Mexican Folklórico dancers with Sugar Skull makeup

Guided By Culture & Experience

Collectivism is a value that Citlali Gonzalez Trujillo Rios says was important to practice in her family when she was growing up. She recalls family dinners where each family member drank from the same cup.

This was a symbol to represent that although we are each individual, as a family, we are one.

Citlali is a first-generation Mexican-American who was raised in a culturally Mexican household and was taught the importance of her Mexican and indigenous heritage. Her parents always ensured that she and her brother celebrated Mexican Independence Day and heard stories like that of her great-great-uncle Emiliano Zapata, a Mexican revolution hero. She also grew up speaking Spanish and learned how to dance Mexican folklórico.

As a result of her parents’ efforts, Citlali is deeply in touch with her cultural heritage.

“My indigenous background is Aztec and Tlaxcalteca, and it is important to me that I know and learn about my indigenous culture.”

Citlali’s parents gave her and her brother Aztec names, and Citlali is also learning Nahuatl, the language of the Uto-Aztecan family, which is spoken in central and western Mexico. For Citlali, it’s crucial for her to know what she considers her true mother tongue.

Citlali’s favorite family tradition that she carries on to this day is participating in Día de Los Muertos.

“Not only is it a week-long celebration of remembering our loved ones that have passed – including cooking their favorite traditional dishes – but it also taught me that death is not bad. Yes, you mourn for the ones you lost, but most importantly, you celebrate them by telling their stories.”

Citlali Gonzalez Trujillo Rios standing in traditional clothing on the beach

Citlali Gonzalez Trujillo Rios

Citlali Gonzalez Trujillo Rios as a child dressed in traditional clothing

Citlali as a young girl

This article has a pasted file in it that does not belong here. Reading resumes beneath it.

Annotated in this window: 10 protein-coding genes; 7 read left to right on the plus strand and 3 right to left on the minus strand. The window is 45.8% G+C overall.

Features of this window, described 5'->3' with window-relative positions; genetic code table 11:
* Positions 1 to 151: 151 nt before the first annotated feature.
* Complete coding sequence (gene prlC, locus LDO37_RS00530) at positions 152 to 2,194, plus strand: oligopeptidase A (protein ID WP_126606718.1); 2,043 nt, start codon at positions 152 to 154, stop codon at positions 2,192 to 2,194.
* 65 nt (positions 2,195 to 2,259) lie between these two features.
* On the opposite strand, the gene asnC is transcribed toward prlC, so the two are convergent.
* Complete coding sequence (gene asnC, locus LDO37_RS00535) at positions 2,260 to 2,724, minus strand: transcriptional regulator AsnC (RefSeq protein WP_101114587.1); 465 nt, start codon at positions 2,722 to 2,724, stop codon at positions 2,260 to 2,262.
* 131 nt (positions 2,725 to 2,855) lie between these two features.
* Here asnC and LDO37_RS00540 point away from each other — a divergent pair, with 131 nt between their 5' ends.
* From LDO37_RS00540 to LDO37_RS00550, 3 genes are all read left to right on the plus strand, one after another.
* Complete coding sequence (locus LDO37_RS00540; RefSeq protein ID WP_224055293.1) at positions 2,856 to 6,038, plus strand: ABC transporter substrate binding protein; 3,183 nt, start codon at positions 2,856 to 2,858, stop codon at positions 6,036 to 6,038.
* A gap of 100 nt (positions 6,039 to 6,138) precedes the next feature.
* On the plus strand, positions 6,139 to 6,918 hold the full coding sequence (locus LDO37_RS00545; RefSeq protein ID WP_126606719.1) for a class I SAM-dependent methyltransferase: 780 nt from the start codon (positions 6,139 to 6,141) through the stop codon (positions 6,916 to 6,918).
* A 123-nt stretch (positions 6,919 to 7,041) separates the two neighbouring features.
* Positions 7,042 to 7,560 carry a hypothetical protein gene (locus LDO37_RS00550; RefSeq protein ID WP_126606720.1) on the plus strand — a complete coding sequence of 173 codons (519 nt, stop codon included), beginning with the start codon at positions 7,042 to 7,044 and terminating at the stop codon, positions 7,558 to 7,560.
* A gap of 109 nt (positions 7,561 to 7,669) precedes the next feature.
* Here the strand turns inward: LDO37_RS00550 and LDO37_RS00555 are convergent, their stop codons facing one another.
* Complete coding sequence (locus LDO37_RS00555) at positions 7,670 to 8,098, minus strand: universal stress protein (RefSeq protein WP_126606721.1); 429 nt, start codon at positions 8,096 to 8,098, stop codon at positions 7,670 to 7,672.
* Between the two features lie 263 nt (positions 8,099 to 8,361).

Citlali is passionate about representing her people and advocating for and helping minorities. She says her interest in advocacy sparked from taking her own culture wherever she went.

“Growing up and learning about my Mexican and indigenous culture, I also learned about the injustices through my own experience and those of others. I was regularly told to speak English only and asked if I had a nickname. The understanding of how important my own culture was pushed me to learn about the cultures of others and the difficulties other minorities face.” 

Citlali is a Communication student in the College of Social and Behavioral Sciences, and she has her sights set on law school after she graduates with her bachelor’s this coming fall. 

“Receiving a communication degree is a stepping stone to law school. I can use the skills I learn to help others use their voices and tell their stories. We have to actively listen to those around us before we can help to create change.”

Citlali’s husband is in the military, and the couple currently lives in Okinawa, Japan, where Citlali’s husband is stationed. Citlali says it has been an unforgettable experience interacting with Japanese and Okinawan cultures. 

“What helped me acclimate the most was that I quickly learned that Japan has respectful mannerisms similar to Mexican culture due to both being collective cultures, so it helped make me feel at home.”